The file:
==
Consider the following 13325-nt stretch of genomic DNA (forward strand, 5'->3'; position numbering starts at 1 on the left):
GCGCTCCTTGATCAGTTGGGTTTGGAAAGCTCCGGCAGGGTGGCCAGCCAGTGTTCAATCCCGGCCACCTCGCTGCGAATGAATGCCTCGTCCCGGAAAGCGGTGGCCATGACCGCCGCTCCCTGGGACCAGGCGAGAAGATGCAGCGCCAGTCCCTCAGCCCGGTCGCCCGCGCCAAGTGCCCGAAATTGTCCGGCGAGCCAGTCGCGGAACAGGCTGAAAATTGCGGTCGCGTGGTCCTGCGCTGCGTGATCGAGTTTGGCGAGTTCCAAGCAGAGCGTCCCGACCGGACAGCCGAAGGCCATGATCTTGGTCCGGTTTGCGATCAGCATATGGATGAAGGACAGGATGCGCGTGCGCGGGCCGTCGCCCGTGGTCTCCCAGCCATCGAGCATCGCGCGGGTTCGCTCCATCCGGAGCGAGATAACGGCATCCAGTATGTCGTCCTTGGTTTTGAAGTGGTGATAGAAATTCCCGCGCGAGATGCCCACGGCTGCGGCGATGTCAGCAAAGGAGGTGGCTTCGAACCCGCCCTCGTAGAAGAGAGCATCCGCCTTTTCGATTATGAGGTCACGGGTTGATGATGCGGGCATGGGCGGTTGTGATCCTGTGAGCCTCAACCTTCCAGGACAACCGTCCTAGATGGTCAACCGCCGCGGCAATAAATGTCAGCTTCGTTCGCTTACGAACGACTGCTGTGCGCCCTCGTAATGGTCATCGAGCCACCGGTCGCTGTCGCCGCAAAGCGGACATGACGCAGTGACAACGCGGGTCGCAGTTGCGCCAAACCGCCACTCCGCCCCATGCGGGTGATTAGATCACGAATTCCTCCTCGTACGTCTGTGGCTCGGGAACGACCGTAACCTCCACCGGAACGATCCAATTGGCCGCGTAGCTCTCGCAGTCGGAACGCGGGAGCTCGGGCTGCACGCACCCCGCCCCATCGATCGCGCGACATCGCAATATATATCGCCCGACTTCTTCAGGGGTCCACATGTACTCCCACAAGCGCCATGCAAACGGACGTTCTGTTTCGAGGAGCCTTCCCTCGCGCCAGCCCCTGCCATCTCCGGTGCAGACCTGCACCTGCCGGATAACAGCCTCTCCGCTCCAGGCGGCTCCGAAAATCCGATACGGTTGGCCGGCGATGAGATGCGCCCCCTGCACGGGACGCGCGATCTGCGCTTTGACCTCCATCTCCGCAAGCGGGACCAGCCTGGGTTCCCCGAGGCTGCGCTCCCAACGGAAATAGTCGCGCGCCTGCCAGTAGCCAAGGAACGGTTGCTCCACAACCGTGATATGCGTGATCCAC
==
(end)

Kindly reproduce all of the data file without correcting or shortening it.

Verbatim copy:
Consider the following 13325-nt stretch of genomic DNA (forward strand, 5'->3'; position numbering starts at 1 on the left):
GCGCTCCTTGATCAGTTGGGTTTGGAAAGCTCCGGCAGGGTGGCCAGCCAGTGTTCAATCCCGGCCACCTCGCTGCGAATGAATGCCTCGTCCCGGAAAGCGGTGGCCATGACCGCCGCTCCCTGGGACCAGGCGAGAAGATGCAGCGCCAGTCCCTCAGCCCGGTCGCCCGCGCCAAGTGCCCGAAATTGTCCGGCGAGCCAGTCGCGGAACAGGCTGAAAATTGCGGTCGCGTGGTCCTGCGCTGCGTGATCGAGTTTGGCGAGTTCCAAGCAGAGCGTCCCGACCGGACAGCCGAAGGCCATGATCTTGGTCCGGTTTGCGATCAGCATATGGATGAAGGACAGGATGCGCGTGCGCGGGCCGTCGCCCGTGGTCTCCCAGCCATCGAGCATCGCGCGGGTTCGCTCCATCCGGAGCGAGATAACGGCATCCAGTATGTCGTCCTTGGTTTTGAAGTGGTGATAGAAATTCCCGCGCGAGATGCCCACGGCTGCGGCGATGTCAGCAAAGGAGGTGGCTTCGAACCCGCCCTCGTAGAAGAGAGCATCCGCCTTTTCGATTATGAGGTCACGGGTTGATGATGCGGGCATGGGCGGTTGTGATCCTGTGAGCCTCAACCTTCCAGGACAACCGTCCTAGATGGTCAACCGCCGCGGCAATAAATGTCAGCTTCGTTCGCTTACGAACGACTGCTGTGCGCCCTCGTAATGGTCATCGAGCCACCGGTCGCTGTCGCCGCAAAGCGGACATGACGCAGTGACAACGCGGGTCGCAGTTGCGCCAAACCGCCACTCCGCCCCATGCGGGTGATTAGATCACGAATTCCTCCTCGTACGTCTGTGGCTCGGGAACGACCGTAACCTCCACCGGAACGATCCAATTGGCCGCGTAGCTCTCGCAGTCGGAACGCGGGAGCTCGGGCTGCACGCACCCCGCCCCATCGATCGCGCGACATCGCAATATATATCGCCCGACTTCTTCAGGGGTCCACATGTACTCCCACAAGCGCCATGCAAACGGACGTTCTGTTTCGAGGAGCCTTCCCTCGCGCCAGCCCCTGCCATCTCCGGTGCAGACCTGCACCTGCCGGATAACAGCCTCTCCGCTCCAGGCGGCTCCGAAAATCCGATACGGTTGGCCGGCGATGAGATGCGCCCCCTGCACGGGACGCGCGATCTGCGCTTTGACCTCCATCTCCGCAAGCGGGACCAGCCTGGGTTCCCCGAGGCTGCGCTCCCAACGGAAATAGTCGCGCGCCTGCCAGTAGCCAAGGAACGGTTGCTCCACAACCGTGATATGCGTGATCCAC